Machine Vision Metrology: Taking Nothing for Granted in 3D World
| By: Winn Hardin, Contributing Editor
Metrology is the science of measurement. And with that in mind, most machine vision systems perform some metrology task when determining if an object or feature is manufactured to within specified tolerances.
However, most machine vision systems that are considered primarily metrology systems focus on high-resolution measurements in the millimeter to nanometer range. These systems use a variety of methods, from laser line triangulation to fringe projection and interferometry for the highest resolution systems.
But it’s not just about measuring an object. Metrology applications must know the limits of their measurement capability to decide if the system can be considered accurate enough for the task at hand. Throughput is also critical to all industries and the machine vision metrology systems. Machine vision systems do not want to be the bottleneck in a production process.
“In a court of law, one is assumed innocent until proven guilty,” says Michael Guzik, Senior Software Engineer at precision automation specialists DWFritz. “But when applying metrology, you must assume guilty until proven innocent. You can’t base a system on assumptions; you have to prove its performance.”
Demand Increases for 3D Metrology
“We’re not seeing as much demand for 2D metrology systems these days as we do 3D metrology,” says Joost van Kuijk, Vice President of Marketing and Technology at Adimec (Eindhoven, The Netherlands). “Instead of just doing X and Y measurements, you add height information, from which volume measurements can be calculated. So there’s always an algorithm behind 3D vision metrology, and it’s these algorithms where machine builders and customers differentiate themselves.”
Machine vision-based metrology systems generally use one of five approaches, listed in order of spatial resolution:
- Time of flight (ToF) machine vision systems that measure the time it takes light to travel to a surface and then back to a receiving camera;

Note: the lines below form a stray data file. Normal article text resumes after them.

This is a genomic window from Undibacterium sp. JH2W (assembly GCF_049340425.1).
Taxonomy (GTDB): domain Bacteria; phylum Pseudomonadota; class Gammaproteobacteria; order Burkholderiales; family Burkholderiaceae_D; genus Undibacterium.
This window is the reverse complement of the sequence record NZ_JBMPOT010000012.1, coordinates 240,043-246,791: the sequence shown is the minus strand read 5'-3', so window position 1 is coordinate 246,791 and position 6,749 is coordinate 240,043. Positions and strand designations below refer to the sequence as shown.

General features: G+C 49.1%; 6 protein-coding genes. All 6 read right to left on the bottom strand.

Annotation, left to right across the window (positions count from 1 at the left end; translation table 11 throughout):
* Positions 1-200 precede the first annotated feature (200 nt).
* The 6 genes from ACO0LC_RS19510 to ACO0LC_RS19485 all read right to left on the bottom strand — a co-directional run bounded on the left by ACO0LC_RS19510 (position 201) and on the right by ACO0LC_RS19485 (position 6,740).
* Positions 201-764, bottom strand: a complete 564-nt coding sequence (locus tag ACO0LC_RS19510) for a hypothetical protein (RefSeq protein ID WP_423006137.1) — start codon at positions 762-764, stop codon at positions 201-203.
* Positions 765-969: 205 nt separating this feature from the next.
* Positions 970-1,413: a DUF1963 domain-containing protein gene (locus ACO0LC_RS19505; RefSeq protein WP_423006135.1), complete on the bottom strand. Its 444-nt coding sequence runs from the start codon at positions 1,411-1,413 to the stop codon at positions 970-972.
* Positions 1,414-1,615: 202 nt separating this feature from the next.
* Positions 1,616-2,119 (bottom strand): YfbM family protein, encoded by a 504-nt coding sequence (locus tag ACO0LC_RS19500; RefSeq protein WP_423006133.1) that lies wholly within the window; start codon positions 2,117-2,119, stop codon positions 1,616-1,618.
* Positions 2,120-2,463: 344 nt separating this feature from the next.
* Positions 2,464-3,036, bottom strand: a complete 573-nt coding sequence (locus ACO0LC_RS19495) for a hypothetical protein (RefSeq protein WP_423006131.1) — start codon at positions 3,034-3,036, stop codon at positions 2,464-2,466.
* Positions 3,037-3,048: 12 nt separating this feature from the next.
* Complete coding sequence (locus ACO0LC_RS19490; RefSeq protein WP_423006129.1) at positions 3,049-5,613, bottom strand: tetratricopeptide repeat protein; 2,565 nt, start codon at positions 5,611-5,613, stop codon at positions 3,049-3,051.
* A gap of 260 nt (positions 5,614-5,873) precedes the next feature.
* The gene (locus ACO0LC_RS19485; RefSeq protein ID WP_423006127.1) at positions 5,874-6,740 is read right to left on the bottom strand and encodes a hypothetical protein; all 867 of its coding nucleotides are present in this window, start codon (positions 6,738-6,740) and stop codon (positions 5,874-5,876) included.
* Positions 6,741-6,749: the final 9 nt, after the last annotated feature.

- Absolute measurements where image-processing algorithms extract measurement information directly from one or more a visible image(s);
- Laser triangulation for applications requiring accuracies around one millimeter;
- Fringe projection systems for systems requiring micron accuracy; and
- Interferometric systems with sub-pixel accuracies in the nanometers that measure phase differences between two laser beams to measure a specific point.
As with every machine vision system, metrology customers want maximum throughput and maximum accuracy. ToF cameras are specialized cameras that represent a relatively new approach to the commercial machine vision industry that offers relatively low-resolution measurements of large objects with measurement accuracies typically measured in centimeters. Absolute measurements can achieve sub-millimeter accuracy in small fields of view. Measurement accuracy can vary based on changing light conditions, location of calibration targets, throughput, and environmental conditions such as heat and humidity. Laser triangulation is well understood and matched to many industrial needs.
When it comes to metrology systems based on fringe projection methods, Adimec’s van Kujik says the industrial camera maker’s focus is on developing fast cameras with resolutions in the several megapixels for high-accuracy measurements measured in microns for relatively large fields of view. Finally, when it comes to interferometric systems with accuracies in the nanometers that use cameras to record phase shifts between reference and probe-scanning laser beams, customers consistently request the fastest possible frame rate and uniform pixel-to-pixel response from the sensor to improve measurement accuracy.